Forum on Best Practice in the Development of Entrepreneurship and SMEs in countries in transition: The Croatian and Slovenian Experiences
(Geneva, 19 March 2003)
Opening Statement by Mrs. Brigita Schmögnerová,
Ladies and Gentlemen,
On behalf of the United Nations Economic Commission for Europe I would like to welcome you all to this Forum. The issues to be discussed include small and medium-sized enterprises policies and Best Practice in the development of Entrepreneurship and SMEs in two countries: Croatia and Slovenia.
Entrepreneurial roots are common to both countries, being successor states of the former Yugoslavia. However, after the disintegration of the latter, Croatia and Slovenia at the beginning followed different paths to political and economic transition. At the moment Slovenia is one of the most advanced candidates for accession to European Union with the highest GDP amongst the newcomers, while Croatia has a longer way to go along the road to transition in order to have a fully-fledged market economy.
Nevertheless, the development of entrepreneurship and SMEs is going in the right direction in both countries. We will have an opportunity to learn about the differences and similarities of government policies and compare the diversified SME-support infrastructure in these countries.
I would like to remind you of the four other Forums, on the Czech and the Hungarian Experiences in 1999 and in 2000, followed by Poland and Belarus in 2001, respectively. In spite of the fact that the transition process in Belarus still faces difficulties, the Forum gave a good impetus for continuation of transition to the market economy not only in this successor State of the former Soviet Union, but also in all CIS countries. Consequently, it was these four successful forums that led to the organization of today's event. It only proves that more and more countries are becoming interested and eager to promote and develop the small and medium-sized enterprises in their country. Yesterday I had an opportunity to meet with the Romanian Minister for SMEs and I was delighted to learn that the Minister would like to organize a Forum on Romanian SMEs in her country. The countries that have been presented in these Forums have made remarkable progress towards catching up to the world market and are currently named as the "Emerging Market Economies".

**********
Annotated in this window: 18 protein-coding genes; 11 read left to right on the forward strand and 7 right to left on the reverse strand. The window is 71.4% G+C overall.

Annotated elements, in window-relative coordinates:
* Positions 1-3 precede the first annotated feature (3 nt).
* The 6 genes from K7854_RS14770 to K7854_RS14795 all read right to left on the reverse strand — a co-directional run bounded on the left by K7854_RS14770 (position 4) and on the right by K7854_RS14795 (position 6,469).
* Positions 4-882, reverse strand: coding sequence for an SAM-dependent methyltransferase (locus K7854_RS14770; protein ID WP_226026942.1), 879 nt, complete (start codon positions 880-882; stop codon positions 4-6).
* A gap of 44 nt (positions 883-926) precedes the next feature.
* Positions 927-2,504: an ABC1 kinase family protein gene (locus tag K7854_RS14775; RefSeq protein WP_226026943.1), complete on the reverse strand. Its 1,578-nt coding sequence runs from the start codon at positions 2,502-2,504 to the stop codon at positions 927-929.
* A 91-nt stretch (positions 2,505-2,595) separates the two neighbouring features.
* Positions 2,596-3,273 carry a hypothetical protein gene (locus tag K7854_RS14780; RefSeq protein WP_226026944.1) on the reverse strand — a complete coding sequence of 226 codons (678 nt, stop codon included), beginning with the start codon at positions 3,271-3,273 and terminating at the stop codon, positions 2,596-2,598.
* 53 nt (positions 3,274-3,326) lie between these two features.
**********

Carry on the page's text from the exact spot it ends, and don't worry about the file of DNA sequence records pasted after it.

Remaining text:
For a successful transformation from command to market economy, the development of the private sector, entrepreneurship and small and medium-sized enterprises is a key factor. SMEs are considered to be one of the principal driving forces in economic development for the following reasons:
- SMEs stimulate private ownership and entrepreneurial skills;
- They are flexible and can adapt quickly to changing market demand and supply situations;
- They generate employment; and
- SMEs help diversify economic activity and make a significant contribution to exports and trade.
Having identified the capabilities of SMEs in stimulating economic growth, I think that the next emphasis should be focused on the creation of a business friendly environment including good governance, in which the transformation of society towards market economy is more likely.
Another important issue is to disseminate good practices, and especially to help those countries which lag behind and are as yet non-accession countries. Special emphasis should be put on accelerating the development of the entrepreneurship and SME-sector in South-eastern Europe. The activities carried out within the framework of the Central European Initiative based on the MOU signed between the Secretariat of the CEI and UNECE is a good way to cooperate.
Ladies and Gentlemen, I express my appreciation to the Governments of Croatia and Slovenia for convening this Forum, and wish you a very fruitful discussion. I fully hope that the new Slovenian Government will continue its efforts in preparing for accession to the European Union.
I also welcome the desire expressed by Croatia to join the EU, and its willingness to work in this direction.
Thank you for your attention.